The Americans with Disabilities Amendments Act of 2008 (“ADAAA” or the “Amendments”) became effective on January 1, 2009 and represents sweeping changes to the protections afforded under the Americans with Disabilities Act (“ADA”).
The ADAAA was passed largely in response to several Supreme Court decisions of the past decade which narrowed the scope of protection offered by the ADA, especially with respect to those individuals covered by the ADA. In the Amendments, Congress explicitly rejects several of these holdings as well as the reasoning and interpretations in cases such as Toyota Motor Manufacturing, Kentucky, Inc. v. Williams, and Sutton v. United Air Lines, Inc., where the Court applied a strict interpretation standard to the ADA.
In response to these Supreme Court decisions, the ADAAA mandated a rule of construction that “the definition of disability shall be construed in favor of broad coverage of individuals under this Act, to the maximum extent permitted by the terms of this Act.”
The ADAAA maintains the three-prong definition that was established by the ADA. As such, under the Amendments: The term “disability” means, with respect to an individual –
(a) a physical or mental impairment that substantially limits one or more major life activities of such individual;
(b) a record of such an impairment; or
(c) being regarded as having such an impairment…
Although the basic definition remains the same, the ADAAA significantly changes the scope of coverage of individuals who are considered to have a disability. Most of these changes broaden the coverage of the ADA, especially with regards to judicial interpretation of the ADA.
Rejection of the “Mitigating Measures” Approach Adopted by the Supreme Court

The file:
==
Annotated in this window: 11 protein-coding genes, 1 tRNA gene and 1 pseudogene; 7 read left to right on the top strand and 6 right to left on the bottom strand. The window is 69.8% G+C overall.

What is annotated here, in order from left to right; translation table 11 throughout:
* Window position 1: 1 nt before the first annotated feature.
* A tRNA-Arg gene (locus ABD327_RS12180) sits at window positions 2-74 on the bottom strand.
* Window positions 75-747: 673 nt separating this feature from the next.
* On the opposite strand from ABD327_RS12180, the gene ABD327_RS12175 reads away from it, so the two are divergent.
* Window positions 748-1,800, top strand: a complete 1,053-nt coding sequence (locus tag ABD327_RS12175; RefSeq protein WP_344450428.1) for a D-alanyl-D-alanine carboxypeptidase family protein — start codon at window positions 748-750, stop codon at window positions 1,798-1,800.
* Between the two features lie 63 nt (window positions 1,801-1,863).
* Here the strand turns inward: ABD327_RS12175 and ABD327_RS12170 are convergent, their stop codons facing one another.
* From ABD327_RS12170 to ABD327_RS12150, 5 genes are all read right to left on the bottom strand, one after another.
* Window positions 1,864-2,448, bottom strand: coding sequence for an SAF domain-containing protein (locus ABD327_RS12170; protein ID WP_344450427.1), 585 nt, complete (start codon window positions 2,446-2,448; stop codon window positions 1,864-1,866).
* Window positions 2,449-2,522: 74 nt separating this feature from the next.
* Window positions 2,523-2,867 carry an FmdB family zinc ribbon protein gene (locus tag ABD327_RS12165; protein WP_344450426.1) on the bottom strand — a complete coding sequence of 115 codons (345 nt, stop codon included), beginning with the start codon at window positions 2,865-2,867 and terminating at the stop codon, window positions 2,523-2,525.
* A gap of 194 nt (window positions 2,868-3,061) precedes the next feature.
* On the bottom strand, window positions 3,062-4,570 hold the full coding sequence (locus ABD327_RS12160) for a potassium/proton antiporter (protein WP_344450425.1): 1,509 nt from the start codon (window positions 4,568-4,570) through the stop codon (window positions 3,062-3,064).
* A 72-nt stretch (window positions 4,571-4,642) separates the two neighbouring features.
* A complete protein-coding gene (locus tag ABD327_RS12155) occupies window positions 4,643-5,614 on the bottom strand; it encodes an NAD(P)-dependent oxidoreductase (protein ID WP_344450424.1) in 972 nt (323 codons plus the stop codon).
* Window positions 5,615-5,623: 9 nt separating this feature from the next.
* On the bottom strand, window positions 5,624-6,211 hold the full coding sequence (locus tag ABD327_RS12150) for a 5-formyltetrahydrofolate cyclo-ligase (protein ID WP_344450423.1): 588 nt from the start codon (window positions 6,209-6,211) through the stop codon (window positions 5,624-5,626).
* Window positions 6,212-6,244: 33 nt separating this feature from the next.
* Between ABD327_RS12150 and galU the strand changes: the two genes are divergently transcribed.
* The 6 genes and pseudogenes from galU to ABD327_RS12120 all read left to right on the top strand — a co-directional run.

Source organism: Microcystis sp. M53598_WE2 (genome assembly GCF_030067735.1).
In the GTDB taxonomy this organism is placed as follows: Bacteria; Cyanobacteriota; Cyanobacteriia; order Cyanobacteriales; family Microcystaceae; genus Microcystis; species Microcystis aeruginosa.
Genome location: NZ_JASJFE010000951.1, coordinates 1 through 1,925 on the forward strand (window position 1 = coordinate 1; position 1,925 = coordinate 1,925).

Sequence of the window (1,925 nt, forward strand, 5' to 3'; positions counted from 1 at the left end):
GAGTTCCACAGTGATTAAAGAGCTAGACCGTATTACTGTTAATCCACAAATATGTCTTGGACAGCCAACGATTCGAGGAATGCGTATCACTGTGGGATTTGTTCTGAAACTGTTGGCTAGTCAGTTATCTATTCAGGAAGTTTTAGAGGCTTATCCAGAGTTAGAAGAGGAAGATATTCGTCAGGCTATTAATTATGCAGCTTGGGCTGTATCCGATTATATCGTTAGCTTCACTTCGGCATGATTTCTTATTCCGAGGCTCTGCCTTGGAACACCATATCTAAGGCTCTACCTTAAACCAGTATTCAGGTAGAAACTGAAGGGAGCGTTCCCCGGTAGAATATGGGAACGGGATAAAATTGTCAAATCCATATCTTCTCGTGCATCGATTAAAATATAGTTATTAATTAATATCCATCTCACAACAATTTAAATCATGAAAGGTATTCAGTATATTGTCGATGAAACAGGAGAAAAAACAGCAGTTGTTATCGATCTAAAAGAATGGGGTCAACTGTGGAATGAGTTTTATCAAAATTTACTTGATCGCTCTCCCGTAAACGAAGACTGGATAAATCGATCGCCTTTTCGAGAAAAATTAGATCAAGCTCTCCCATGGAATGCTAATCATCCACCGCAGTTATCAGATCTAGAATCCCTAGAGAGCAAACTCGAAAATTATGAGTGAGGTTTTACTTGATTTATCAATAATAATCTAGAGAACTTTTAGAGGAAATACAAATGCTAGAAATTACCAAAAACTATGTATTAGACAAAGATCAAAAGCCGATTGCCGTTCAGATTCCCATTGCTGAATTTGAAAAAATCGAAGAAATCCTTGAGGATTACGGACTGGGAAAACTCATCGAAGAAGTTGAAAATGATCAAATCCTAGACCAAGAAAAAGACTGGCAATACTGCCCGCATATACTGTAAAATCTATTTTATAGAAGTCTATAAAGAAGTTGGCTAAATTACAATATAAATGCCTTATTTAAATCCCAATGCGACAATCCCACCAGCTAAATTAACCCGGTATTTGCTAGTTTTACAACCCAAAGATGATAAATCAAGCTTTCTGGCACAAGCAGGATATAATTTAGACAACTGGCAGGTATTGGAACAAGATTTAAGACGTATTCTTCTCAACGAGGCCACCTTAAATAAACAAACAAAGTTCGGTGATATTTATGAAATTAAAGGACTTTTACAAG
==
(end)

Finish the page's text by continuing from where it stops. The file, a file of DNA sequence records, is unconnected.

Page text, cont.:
In a series of Supreme Court decisions in the late 1990s, beginning with Sutton, the Court held that the question of whether an individual has a disability must be determined with reference to any mitigating or corrective measures with which the individual is able to offset the effects of a physical or mental impairment. In Sutton, the Court held that the plaintiff’s use of eyeglasses should be considered in judging whether plaintiff “was ‘substantially limited’ in a major life activity and thus ‘disabled’ under the ADA.” The Supreme Court and the lower courts have applied the Sutton holding to other mitigating measures, both artificial as well as measures undertaken within the human body’s own systems.
The ADAAA replaces the mitigating measures rule adopted by the Supreme Court with a standard requiring that the “substantially limited” determination be made without regard to the ameliorative effects of mitigating measures. The ADAAA defines mitigating measures as including both artificial measures such as medicine, medical supplies, and prosthetics, as well as learned behavioral or adaptive neurological modifications.
One major exception to this new approach involves eyeglasses and contact lenses. The ADAAA states that the effects of ordinary eyeglasses and contact lenses shall be considered in determining whether an individual has an impairment that substantially limits a major life activity.
A second major change made by the ADAAA is that individuals who have impairments which are episodic in nature or which are in remission are now covered. Previously, the Supreme Court had repeatedly held that courts should not hypothesize about the potential severity of impairments or how impaired the individual is when the impairment is at its worst.
In rejecting these prior holdings, the ADAAA states that “an impairment that is episodic or in remission is a disability if it would substantially limit a major life activity when active.” By extending the coverage of the ADA to employees whose impairments are episodic or are in remission, Congress has broadened the definition of disability under the ADA.
Major Life Activities